Tony and Carl Ruzicka were the recipients of the middle-class upbringing in the blue-collar mecca of a city named Cicero, an area just west of Chicago’s downtown. In the 1920s, mobster Al Capone headed up his gang in this large city. The heart and soul of Cicero was the hardcore worker and church-going resident laboring toward the American dream of a home and a good-paying job to provide for his/her family.
Twin brothers born one minute apart on May 22, 1949, the third and fourth children of the Ruzicka clan, Tony and Carl would start the next chapter of America’s history with their “new generation”. It must be noted that on the day the twins were born, in typical Chicago Cub fashion, the north siders lost a game to the Boston Braves by a score of 7 to 2. The Cubs starting pitcher, with the longest name in baseball history, Calvin Coolidge Julia Ceaser Tuskahoma McLish, would hit a home run during the loss in front of 15,113 Wrigley Field partisans. This once proud franchise, winners of a league-high 10 pennants between 1906 and 1945, would finish in the second division of the National League every season from 1947 to 1966. The Ruzicka twins were destined to cheer for this downtrodden group of players and characters who made up the Chicago National League club without much distinction for most of their youth. Time spent playing ball in the street and schoolyards of Chicagoland in the 1950s was safe haven and great fun. Loyalty, friendship, and charity were values taught by Tony and Carl’s folks. Thus, cheering for the local rag/tag group of baseball players was not difficult when you had faith that the next day, or in the Cubs’ case, the next decade could be a better one.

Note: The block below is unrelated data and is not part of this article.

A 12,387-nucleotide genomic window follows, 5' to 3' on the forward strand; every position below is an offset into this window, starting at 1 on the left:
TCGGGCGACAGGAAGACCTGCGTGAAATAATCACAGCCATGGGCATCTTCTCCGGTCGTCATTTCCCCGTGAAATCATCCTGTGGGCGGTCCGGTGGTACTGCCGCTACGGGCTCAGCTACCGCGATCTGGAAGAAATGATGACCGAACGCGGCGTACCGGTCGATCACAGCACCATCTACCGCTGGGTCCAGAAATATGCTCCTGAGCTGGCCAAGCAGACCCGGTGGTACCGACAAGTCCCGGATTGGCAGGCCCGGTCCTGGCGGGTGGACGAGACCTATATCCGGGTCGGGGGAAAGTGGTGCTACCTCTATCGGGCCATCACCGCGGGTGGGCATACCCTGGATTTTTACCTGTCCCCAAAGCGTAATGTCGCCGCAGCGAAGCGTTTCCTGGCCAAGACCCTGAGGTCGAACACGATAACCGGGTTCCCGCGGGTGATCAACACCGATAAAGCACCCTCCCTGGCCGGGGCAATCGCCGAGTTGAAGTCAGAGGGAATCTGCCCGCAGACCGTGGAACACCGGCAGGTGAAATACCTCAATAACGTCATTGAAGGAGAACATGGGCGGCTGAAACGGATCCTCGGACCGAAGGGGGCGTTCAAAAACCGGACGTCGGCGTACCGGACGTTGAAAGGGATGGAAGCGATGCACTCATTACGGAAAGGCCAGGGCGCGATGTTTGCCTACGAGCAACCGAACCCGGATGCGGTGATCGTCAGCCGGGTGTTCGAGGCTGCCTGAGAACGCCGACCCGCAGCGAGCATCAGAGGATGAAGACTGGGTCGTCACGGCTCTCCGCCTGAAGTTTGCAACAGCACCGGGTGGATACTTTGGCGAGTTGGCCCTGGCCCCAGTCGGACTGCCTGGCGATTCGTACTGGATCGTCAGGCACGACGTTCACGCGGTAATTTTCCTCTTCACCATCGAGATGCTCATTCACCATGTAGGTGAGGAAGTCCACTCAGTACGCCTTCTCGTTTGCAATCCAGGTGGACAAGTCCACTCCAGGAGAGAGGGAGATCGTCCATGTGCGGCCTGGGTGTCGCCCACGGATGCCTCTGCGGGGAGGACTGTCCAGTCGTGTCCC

In this book, you will meet sports legends George Halas, Ernie Banks, Yosh Kawano, Mike Ditka, Bill Bishop, Pierre Pilote, and Chico Maki. You will find out that the most unlikely people to have friendships with the “rich and famous” may, indeed, be living in the bungalows of the neighborhood you live in now, or once did in the past. These “rich and famous” athletes may be living in similar bungalows. You will learn of their pure joy of buying and trading Topps baseball cards and of their receiving Hartland figurines of Ernie Banks, Babe Ruth, and Nellie Fox in perfect miniature molds of their likeness; of their magical experience of running home from school and seeing Frank Ernaga and Cuno Barrigan hit home runs for the Cubs in their first at-bats; of their seeing umpire Vic Delmore allow two balls in play at the same time in the wackiest moment in baseball history; and of their being on the field for the 1963 NFL Championship game between the Chicago Bears ( 14-10 winners) and the New York Giants. This experience would make the 14 year-old Ruzicka twins the most famous Cicero residents this side of former Bear tackle Bill Bishop.